Yemen and Afghanistan peace conference opens in London as US lead secret ops in Yemen; North and South Korea exchange fire; signs of recovery in Japanese economy; State of the Union priorities: spending freeze and education; and more
Top of the Agenda: World Leaders Meet on Yemen
The United States and twenty other countries are gathering (NYT) today at a conference in London to address Yemen's growing instability, as reports surface about heavy US involvement in Yemeni strikes against al-Qaeda. The conference's aim is to address the poverty, inequities, and domestic tensions that help breed radicalism in Yemen. But participants at the conference--which comes a month after the failed Christmas Day airplane bomb plot that highlighted Yemen's al-Qaeda problem--are likely to face social, political, and logistical constraints in expanding the fight against al-Qaeda in Yemen.
Some analysts and diplomats say a rush of aid and attention could worsen the system of patronage that fuels extremism in Yemen and that there is plenty of unspent aid money there already. The conference will also seek support from Yemen's immediate neighbors such as Saudi Arabia to open their labor markets and make future aid conditional on political and economic reforms.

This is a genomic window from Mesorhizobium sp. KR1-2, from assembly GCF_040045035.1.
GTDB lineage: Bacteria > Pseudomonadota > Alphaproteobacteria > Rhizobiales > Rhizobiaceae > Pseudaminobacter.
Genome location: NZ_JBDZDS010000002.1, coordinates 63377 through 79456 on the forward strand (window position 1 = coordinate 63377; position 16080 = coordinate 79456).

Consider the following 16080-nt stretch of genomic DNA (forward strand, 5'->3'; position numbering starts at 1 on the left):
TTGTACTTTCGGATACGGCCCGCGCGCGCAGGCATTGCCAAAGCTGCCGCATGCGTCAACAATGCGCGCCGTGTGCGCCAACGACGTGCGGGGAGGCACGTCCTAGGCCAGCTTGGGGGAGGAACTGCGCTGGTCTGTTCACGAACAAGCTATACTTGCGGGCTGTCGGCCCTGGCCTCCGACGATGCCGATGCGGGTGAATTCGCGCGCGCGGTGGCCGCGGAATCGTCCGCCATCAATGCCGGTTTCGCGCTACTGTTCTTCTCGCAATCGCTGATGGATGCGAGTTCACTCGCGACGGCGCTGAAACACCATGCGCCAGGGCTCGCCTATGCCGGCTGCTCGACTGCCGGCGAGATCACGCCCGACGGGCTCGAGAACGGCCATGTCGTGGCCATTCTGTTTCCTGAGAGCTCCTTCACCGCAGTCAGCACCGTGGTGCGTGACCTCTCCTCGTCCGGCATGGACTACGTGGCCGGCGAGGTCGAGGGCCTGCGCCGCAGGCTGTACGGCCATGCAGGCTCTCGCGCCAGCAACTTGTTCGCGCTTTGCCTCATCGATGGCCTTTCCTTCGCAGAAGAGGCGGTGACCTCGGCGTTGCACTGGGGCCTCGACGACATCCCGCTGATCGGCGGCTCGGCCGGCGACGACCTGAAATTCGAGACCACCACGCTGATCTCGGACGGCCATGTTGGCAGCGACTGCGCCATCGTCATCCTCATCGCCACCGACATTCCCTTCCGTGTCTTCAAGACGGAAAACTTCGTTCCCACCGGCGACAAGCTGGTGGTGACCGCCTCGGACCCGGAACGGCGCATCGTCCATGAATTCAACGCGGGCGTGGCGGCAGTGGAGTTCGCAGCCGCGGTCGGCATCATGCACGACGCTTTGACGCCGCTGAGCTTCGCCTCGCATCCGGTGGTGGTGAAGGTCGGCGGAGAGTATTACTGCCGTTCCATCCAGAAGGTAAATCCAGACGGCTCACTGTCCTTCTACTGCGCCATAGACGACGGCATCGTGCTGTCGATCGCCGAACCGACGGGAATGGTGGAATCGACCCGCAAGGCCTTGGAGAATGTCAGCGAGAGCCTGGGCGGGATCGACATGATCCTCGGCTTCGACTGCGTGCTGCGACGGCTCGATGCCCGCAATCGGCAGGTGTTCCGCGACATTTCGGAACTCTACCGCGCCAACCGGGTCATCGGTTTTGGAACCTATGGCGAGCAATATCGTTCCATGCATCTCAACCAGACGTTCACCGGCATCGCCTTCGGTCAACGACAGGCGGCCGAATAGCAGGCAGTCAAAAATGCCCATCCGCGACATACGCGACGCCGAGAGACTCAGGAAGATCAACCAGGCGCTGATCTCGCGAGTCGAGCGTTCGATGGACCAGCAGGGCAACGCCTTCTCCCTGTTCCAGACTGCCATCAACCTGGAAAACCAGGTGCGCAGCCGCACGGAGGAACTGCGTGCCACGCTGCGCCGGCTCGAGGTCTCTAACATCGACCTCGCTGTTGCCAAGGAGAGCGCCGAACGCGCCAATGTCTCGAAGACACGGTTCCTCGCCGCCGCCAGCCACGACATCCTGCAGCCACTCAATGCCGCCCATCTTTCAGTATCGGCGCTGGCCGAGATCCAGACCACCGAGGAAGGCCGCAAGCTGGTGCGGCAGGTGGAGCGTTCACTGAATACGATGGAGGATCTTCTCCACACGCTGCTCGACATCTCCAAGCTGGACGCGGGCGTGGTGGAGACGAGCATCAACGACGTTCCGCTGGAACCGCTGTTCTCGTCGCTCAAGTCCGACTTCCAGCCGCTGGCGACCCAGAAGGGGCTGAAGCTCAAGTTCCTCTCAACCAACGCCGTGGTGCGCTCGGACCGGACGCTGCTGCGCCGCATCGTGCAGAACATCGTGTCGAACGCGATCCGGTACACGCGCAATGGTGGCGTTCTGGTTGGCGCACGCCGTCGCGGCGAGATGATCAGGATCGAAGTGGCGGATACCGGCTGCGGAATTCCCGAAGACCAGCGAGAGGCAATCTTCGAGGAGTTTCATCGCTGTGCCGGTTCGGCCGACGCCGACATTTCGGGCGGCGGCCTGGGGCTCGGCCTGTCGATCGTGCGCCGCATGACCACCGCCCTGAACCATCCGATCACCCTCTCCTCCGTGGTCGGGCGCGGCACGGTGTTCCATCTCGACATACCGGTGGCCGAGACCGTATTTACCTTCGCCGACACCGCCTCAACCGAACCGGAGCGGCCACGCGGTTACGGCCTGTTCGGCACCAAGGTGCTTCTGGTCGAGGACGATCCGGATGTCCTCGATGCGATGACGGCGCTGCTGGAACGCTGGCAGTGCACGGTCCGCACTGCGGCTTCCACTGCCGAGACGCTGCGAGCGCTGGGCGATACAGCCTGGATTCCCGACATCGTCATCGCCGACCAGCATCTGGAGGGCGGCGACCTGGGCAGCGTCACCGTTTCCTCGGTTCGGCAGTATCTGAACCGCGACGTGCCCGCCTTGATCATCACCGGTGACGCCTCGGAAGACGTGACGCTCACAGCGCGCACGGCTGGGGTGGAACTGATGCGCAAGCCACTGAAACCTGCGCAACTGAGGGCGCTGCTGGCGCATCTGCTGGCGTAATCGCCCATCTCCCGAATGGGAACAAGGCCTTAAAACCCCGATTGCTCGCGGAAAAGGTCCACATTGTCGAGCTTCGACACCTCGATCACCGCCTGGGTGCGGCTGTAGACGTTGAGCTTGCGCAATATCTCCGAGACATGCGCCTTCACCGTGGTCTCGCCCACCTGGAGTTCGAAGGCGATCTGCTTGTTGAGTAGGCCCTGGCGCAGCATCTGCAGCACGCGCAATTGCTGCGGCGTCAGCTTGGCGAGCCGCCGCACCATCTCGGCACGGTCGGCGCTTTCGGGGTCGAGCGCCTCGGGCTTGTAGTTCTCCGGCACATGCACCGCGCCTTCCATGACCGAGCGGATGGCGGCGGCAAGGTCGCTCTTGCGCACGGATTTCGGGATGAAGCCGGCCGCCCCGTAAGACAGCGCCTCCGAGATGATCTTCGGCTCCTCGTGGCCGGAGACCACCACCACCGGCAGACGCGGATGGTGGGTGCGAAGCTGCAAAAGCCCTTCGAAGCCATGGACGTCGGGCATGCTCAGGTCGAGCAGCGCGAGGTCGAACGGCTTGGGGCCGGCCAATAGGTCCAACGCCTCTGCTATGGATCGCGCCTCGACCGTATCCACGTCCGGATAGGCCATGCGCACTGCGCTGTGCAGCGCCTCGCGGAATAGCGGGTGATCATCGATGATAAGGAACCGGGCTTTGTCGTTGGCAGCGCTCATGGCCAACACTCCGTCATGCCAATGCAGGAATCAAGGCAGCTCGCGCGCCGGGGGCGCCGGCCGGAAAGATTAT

Al-Qaeda may welcome (CSM) a big international commitment in Yemen, since it would open another front to a diffused Western antiterrorism effort.
The Washington Post reports that US military teams and intelligence are deeply involved in a secret joint operation with Yemeni troops, which has killed six of fifteen top leaders in a regional al-Qaeda affiliate in recent weeks. The far-reaching US role in Yemen could be politically challenging for Yemeni President Ali Abdullah Saleh, who must balance American support against backlash by local groups that resent US interference.
In the Philadelphia Inquirer, Marisa Porges says, "the attempted Christmas attack has inadvertently helped the United States on multiple national security fronts."
In this CFR Expert Brief, Stewart Patrick says the Christmas bomb attempt raised new concerns about "ungoverned spaces." But the term fails to address the real security concerns presented by nations like Yemen.
PACIFIC RIM: North-South Korea Relations
South Korea returned fire (Yonhap) after North Korea fired shells near the countries' disputed inter-Korean sea border, reportedly as part of an annual military drill.
Japan: Japanese exports in December grew (FT) 12.1 percent compared to a year ago, fueled by a 43 percent increase in exports to China. Analysts say the increase indicates that economic recovery led by exports to Asia is on track.